Prohibition against Acquisition of Mortgages through Condemnation
SB 850 (Chapter 561) (effective June 1, 2014)
Several cities across the country have considered using eminent domain powers to acquire mortgage loans. The concept is that through purchase of mortgage loans, the jurisdiction will help homeowners reduce their debt and will assist the jurisdiction by reducing the risks of foreclosure, blight, and falling property values. Because the legal authority for, and financial consequences of, the acquisition of mortgage loans through condemnation is unclear, the Maryland General Assembly passed Senate Bill 850 to prohibit the State or any of its instrumentalities or political subdivisions from acquiring mortgage loans by condemnation for a certain period of time (from June 1, 2014 to May 30, 2016) and to study the issue. The Maryland Department of Housing and Community Development is directed to conduct a study of methods, including the use of eminent domain by local governments, of restoring equity for underwater homeowners whose mortgage loans are held as private label securities. The results of the study are due to the General Assembly on or before November 1, 2015.
Changes to Pre-Need Contracts and Accounts
SB 415 (Chapter 497) (effective July 1, 2014)
Pre-need contracts allow consumers to purchase funeral goods and services in advance of need at market prices prevailing at the time of contracting. Senate Bill 415 and House Bill 593 require that new disclosures be included in a mortician's or funeral director's pre-need contract that clearly state, among other terms, "not all charges that may be required to be paid at the time of need are listed in this contract" and informs a buyer whether the contract is a "guaranteed contract," a "guaranteed in part contract," or a "nonguaranteed contract." Important for financial institutions, Senate Bill 415 also addresses the subject of deposit accounts into which pre-need contract payments must be deposited. It clarifies that a pre-need escrow or trust account is not an asset of the individual licensee or the licensed funeral establishment. It also specifies how such an account must be titled. The account must be established using the name, address, and social security number of the buyer and must be held in trust for the licensed funeral establishment.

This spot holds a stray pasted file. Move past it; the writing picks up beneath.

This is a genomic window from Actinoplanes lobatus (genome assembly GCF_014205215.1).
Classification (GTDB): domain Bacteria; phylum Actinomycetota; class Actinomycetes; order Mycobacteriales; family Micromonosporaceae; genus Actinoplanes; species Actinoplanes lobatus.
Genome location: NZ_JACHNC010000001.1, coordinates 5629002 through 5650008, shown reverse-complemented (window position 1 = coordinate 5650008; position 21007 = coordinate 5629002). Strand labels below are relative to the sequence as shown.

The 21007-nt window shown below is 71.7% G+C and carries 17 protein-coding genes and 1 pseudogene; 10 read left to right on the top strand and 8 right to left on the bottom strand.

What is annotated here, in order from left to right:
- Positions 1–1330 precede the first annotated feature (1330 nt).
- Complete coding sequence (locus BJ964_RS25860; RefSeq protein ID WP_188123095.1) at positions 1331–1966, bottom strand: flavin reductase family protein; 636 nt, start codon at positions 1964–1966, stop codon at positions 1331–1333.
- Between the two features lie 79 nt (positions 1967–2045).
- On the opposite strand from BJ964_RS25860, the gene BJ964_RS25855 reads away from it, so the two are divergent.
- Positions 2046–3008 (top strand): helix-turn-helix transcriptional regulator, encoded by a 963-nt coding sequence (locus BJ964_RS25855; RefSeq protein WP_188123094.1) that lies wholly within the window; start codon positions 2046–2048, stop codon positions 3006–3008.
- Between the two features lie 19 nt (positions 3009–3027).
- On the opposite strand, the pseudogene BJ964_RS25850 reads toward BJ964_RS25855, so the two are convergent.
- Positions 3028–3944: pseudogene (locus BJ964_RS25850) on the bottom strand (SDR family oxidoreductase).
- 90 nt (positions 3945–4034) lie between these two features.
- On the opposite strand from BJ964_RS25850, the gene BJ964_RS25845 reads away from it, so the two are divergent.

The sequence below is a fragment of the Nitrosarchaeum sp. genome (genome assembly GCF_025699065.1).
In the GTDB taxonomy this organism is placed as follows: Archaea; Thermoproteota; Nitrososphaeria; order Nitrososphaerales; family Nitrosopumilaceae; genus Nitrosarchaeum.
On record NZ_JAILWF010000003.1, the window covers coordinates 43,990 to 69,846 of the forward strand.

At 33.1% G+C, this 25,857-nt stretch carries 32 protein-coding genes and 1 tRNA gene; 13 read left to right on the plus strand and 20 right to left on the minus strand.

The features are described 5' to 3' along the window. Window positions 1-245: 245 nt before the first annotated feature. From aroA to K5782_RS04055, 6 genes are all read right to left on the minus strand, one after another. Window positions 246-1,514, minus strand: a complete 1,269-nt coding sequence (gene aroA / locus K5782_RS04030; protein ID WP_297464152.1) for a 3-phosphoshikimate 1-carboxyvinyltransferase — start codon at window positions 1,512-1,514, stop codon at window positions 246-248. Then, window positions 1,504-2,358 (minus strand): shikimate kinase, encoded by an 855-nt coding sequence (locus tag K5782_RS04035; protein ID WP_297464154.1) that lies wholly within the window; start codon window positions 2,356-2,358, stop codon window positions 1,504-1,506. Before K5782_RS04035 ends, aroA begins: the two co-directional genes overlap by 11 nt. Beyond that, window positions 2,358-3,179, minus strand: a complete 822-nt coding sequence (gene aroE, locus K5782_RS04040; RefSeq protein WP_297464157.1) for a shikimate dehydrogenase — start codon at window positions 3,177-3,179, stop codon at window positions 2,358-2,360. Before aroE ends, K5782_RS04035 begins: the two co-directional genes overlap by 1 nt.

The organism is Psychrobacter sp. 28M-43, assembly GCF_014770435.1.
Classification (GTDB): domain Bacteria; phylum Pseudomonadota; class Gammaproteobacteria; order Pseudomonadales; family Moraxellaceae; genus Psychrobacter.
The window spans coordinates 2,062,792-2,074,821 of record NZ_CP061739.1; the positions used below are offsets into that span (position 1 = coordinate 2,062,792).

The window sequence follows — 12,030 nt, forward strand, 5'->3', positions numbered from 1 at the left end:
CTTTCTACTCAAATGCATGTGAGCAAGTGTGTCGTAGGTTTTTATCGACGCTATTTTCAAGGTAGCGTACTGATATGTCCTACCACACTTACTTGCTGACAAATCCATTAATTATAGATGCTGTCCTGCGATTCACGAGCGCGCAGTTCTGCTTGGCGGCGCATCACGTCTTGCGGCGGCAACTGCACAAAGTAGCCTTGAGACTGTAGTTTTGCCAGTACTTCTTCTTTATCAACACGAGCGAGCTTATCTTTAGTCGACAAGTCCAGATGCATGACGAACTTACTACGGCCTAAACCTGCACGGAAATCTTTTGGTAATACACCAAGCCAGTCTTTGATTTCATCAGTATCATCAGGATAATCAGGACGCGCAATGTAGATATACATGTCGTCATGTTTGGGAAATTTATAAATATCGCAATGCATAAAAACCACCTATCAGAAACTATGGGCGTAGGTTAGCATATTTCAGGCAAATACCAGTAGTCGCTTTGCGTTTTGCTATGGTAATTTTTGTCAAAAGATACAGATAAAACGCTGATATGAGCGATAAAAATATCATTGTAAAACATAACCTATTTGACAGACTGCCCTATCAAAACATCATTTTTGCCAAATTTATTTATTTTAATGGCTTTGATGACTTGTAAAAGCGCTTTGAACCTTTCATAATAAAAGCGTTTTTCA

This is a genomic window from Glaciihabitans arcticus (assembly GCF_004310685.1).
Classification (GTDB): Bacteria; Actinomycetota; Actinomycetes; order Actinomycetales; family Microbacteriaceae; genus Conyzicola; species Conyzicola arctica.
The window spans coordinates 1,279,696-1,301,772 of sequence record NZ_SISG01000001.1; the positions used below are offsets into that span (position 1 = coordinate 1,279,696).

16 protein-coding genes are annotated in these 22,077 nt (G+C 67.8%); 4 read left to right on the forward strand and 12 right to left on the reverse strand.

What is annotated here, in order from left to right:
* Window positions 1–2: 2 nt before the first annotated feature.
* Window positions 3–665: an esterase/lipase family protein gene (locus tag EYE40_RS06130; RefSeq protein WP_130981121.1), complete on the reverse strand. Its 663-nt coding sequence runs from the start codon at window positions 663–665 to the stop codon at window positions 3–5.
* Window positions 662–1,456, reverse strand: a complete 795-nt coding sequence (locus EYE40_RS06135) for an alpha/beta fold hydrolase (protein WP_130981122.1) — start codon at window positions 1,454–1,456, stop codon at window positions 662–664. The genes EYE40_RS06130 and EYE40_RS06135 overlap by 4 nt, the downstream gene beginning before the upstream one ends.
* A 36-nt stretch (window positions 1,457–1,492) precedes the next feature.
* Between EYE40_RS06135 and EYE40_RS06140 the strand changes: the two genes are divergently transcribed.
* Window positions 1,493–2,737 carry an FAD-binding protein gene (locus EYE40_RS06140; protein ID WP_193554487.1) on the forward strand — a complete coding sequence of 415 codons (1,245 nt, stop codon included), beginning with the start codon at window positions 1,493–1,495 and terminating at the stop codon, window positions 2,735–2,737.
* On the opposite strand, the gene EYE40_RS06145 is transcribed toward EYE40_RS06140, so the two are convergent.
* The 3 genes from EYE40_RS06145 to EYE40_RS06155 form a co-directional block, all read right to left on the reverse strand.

Homestead Tax Credit - Eligibility and Definition of Legal Interest
SB 572/HB 227 (Chapters 526/527) (effective June 1, 2014)
The Homestead Property Tax Credit Program provides tax credits against State, county, and municipal real property taxes for owner-occupied residential properties resulting from certain increases in annual assessments. Senate Bill 572 and House Bill 227 extend the Homestead Property Tax Credit to individuals having an interest in a dwelling as a settlor, grantor, or beneficiary of a trust if the settlor, grantor, or beneficiary of the trust does not pay rent or other remuneration to reside in the dwelling and legal title to the dwelling is held in the name of the trust or in the names of the trustees for the trust. An application requesting credit must be made by these settlors, grantors, and beneficiaries of trusts to obtain the credit.